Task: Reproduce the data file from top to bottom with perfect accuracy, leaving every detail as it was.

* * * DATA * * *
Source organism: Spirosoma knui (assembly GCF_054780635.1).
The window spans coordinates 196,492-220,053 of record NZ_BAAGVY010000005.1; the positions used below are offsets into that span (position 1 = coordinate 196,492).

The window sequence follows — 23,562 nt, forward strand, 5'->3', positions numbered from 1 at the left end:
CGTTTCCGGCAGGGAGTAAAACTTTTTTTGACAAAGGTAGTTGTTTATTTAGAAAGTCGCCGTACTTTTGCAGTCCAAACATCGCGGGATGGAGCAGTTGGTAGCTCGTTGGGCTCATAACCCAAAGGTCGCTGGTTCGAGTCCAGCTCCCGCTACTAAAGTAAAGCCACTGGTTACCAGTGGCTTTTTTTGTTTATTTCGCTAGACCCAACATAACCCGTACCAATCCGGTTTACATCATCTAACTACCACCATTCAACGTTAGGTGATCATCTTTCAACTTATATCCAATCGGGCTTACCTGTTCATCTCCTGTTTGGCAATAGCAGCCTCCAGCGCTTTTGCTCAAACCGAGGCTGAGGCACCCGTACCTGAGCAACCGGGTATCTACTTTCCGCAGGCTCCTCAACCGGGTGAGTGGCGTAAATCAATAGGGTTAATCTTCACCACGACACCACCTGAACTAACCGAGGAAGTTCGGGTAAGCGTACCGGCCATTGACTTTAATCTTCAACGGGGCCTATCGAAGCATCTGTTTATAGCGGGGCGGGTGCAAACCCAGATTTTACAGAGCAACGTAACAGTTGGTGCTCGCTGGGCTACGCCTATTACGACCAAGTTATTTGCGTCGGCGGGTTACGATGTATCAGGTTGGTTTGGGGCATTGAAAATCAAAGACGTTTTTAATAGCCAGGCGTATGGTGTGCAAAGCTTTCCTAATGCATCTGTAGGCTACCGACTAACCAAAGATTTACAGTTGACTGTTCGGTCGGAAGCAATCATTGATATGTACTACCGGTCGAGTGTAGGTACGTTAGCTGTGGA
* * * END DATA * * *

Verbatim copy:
Source organism: Spirosoma knui (assembly GCF_054780635.1).
The window spans coordinates 196,492-220,053 of record NZ_BAAGVY010000005.1; the positions used below are offsets into that span (position 1 = coordinate 196,492).

The window sequence follows — 23,562 nt, forward strand, 5'->3', positions numbered from 1 at the left end:
CGTTTCCGGCAGGGAGTAAAACTTTTTTTGACAAAGGTAGTTGTTTATTTAGAAAGTCGCCGTACTTTTGCAGTCCAAACATCGCGGGATGGAGCAGTTGGTAGCTCGTTGGGCTCATAACCCAAAGGTCGCTGGTTCGAGTCCAGCTCCCGCTACTAAAGTAAAGCCACTGGTTACCAGTGGCTTTTTTTGTTTATTTCGCTAGACCCAACATAACCCGTACCAATCCGGTTTACATCATCTAACTACCACCATTCAACGTTAGGTGATCATCTTTCAACTTATATCCAATCGGGCTTACCTGTTCATCTCCTGTTTGGCAATAGCAGCCTCCAGCGCTTTTGCTCAAACCGAGGCTGAGGCACCCGTACCTGAGCAACCGGGTATCTACTTTCCGCAGGCTCCTCAACCGGGTGAGTGGCGTAAATCAATAGGGTTAATCTTCACCACGACACCACCTGAACTAACCGAGGAAGTTCGGGTAAGCGTACCGGCCATTGACTTTAATCTTCAACGGGGCCTATCGAAGCATCTGTTTATAGCGGGGCGGGTGCAAACCCAGATTTTACAGAGCAACGTAACAGTTGGTGCTCGCTGGGCTACGCCTATTACGACCAAGTTATTTGCGTCGGCGGGTTACGATGTATCAGGTTGGTTTGGGGCATTGAAAATCAAAGACGTTTTTAATAGCCAGGCGTATGGTGTGCAAAGCTTTCCTAATGCATCTGTAGGCTACCGACTAACCAAAGATTTACAGTTGACTGTTCGGTCGGAAGCAATCATTGATATGTACTACCGGTCGAGTGTAGGTACGTTAGCTGTGGA